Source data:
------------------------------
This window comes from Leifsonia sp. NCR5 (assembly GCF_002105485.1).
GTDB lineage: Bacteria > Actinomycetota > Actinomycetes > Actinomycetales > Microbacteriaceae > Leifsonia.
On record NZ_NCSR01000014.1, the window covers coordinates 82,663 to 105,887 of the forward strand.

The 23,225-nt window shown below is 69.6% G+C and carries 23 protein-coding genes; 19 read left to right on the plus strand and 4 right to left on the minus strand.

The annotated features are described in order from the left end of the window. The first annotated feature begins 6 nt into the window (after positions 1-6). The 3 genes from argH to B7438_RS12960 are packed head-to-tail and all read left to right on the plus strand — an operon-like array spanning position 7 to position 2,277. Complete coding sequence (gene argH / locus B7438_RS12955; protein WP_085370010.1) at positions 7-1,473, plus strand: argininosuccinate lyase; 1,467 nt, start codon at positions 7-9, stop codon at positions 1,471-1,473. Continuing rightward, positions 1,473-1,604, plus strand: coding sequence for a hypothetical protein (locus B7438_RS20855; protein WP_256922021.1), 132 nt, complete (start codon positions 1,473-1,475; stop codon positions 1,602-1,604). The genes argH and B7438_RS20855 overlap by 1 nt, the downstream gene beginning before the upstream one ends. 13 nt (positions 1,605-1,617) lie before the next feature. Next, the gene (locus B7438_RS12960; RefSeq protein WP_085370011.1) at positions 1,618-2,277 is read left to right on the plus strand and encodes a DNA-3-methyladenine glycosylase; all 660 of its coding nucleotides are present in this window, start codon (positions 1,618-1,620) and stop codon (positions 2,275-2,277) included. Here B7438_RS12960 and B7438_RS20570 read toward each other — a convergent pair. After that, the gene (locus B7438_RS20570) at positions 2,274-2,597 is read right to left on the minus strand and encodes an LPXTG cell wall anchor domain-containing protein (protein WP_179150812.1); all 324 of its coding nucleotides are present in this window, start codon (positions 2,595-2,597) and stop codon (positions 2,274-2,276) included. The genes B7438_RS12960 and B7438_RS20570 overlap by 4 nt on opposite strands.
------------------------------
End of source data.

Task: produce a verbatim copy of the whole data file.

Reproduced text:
This window comes from Leifsonia sp. NCR5 (assembly GCF_002105485.1).
GTDB lineage: Bacteria > Actinomycetota > Actinomycetes > Actinomycetales > Microbacteriaceae > Leifsonia.
On record NZ_NCSR01000014.1, the window covers coordinates 82,663 to 105,887 of the forward strand.

The 23,225-nt window shown below is 69.6% G+C and carries 23 protein-coding genes; 19 read left to right on the plus strand and 4 right to left on the minus strand.

The annotated features are described in order from the left end of the window. The first annotated feature begins 6 nt into the window (after positions 1-6). The 3 genes from argH to B7438_RS12960 are packed head-to-tail and all read left to right on the plus strand — an operon-like array spanning position 7 to position 2,277. Complete coding sequence (gene argH / locus B7438_RS12955; protein WP_085370010.1) at positions 7-1,473, plus strand: argininosuccinate lyase; 1,467 nt, start codon at positions 7-9, stop codon at positions 1,471-1,473. Continuing rightward, positions 1,473-1,604, plus strand: coding sequence for a hypothetical protein (locus B7438_RS20855; protein WP_256922021.1), 132 nt, complete (start codon positions 1,473-1,475; stop codon positions 1,602-1,604). The genes argH and B7438_RS20855 overlap by 1 nt, the downstream gene beginning before the upstream one ends. 13 nt (positions 1,605-1,617) lie before the next feature. Next, the gene (locus B7438_RS12960; RefSeq protein WP_085370011.1) at positions 1,618-2,277 is read left to right on the plus strand and encodes a DNA-3-methyladenine glycosylase; all 660 of its coding nucleotides are present in this window, start codon (positions 1,618-1,620) and stop codon (positions 2,275-2,277) included. Here B7438_RS12960 and B7438_RS20570 read toward each other — a convergent pair. After that, the gene (locus B7438_RS20570) at positions 2,274-2,597 is read right to left on the minus strand and encodes an LPXTG cell wall anchor domain-containing protein (protein WP_179150812.1); all 324 of its coding nucleotides are present in this window, start codon (positions 2,595-2,597) and stop codon (positions 2,274-2,276) included. The genes B7438_RS12960 and B7438_RS20570 overlap by 4 nt on opposite strands.